Temps in the 50s, mostly cloudy, Wind WSW 15-20 mph
The wind has picked up, so although the temps remain in the 50s, it feels much colder.
No new species today. This is typical after 4 or 5 days here. You get most of the local birds and are waiting for the next influx of migrants.
Migrants are definitely moving. More geese were flying by today and the shorebird numbers changed (see below). Just no new species.
Gray-crowned Rosy-Finches have found several of the feeders that I have seeded, but no vagrants, yet.
Again, the action was centered on Clam Lagoon.
When I walked out to the peninsula this morning, I had 12 Western Sandpipers.
One of the things I love about the Clam Lagoon Peninsula is that the shorebirds that feed out there are frequently very tame. I guess they have not yet learned how dangerous we are!
Today was no exception. I approached the flock slowly, moved over to the shoreline to get better lighting, planted my tripod and started taking photos.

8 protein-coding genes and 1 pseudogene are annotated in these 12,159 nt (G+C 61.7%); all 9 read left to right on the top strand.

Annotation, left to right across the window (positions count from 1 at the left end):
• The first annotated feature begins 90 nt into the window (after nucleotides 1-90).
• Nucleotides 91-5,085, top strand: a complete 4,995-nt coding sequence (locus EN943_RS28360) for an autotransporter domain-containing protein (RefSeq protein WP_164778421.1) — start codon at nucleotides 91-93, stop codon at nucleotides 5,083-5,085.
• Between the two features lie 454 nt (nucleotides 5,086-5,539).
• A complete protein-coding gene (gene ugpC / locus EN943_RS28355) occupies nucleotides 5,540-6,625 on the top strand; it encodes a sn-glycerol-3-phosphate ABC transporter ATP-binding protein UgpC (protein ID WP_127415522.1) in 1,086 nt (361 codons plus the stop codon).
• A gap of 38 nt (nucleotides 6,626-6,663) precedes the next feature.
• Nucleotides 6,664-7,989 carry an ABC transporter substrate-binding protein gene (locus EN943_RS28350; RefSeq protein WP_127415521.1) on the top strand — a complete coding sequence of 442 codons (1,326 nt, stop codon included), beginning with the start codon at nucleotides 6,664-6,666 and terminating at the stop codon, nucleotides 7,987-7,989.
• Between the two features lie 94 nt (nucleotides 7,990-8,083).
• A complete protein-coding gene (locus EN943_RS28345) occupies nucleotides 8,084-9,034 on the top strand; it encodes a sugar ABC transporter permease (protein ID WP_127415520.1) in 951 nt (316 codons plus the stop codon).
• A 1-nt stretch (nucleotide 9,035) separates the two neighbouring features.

As I snapped away, the flock just kept feeding and working their way along the shoreline towards me. As they got closer, I had to reduce my zoom length until I could no longer focus on them!
They were literally only 5 feet away. I AM NOT exaggerating!
They stopped, looked at me, I moved back off the shoreline, they said “Thank you” and continued down the shoreline.
Only on Adak!
Notice in the photo above the angle at which I am looking down on them as they got closer.
When I returned later in the afternoon, the Sanderlings had returned (or a new flock arrived). There were 33 of them.
Also, the Western Sandpiper flock had grown to 13.
Plus, the Red-necked Stint joined the flock again.
The Peregrine is still hanging around the lagoon area.
There was one Short-tailed Shearwater in Kuluk Bay below the Palisades, but none at the Seawall.
I did not walk the marsh edge today. I expect to tomorrow. I did walk a small portion of Contractors Marsh, but didn’t find anything.
In addition to the photos above, I made two videos with my cellphone today. You can tell birds are close when you can do that…
One is of the Western Sandpipers https://vimeo.com/601554821
The other is of the Sanderlings. https://vimeo.com/601546088
As usual, I can upload these videos, but I cannot download them to confirm they are working online. So, if you watch them successfully, please let me know. Thanks.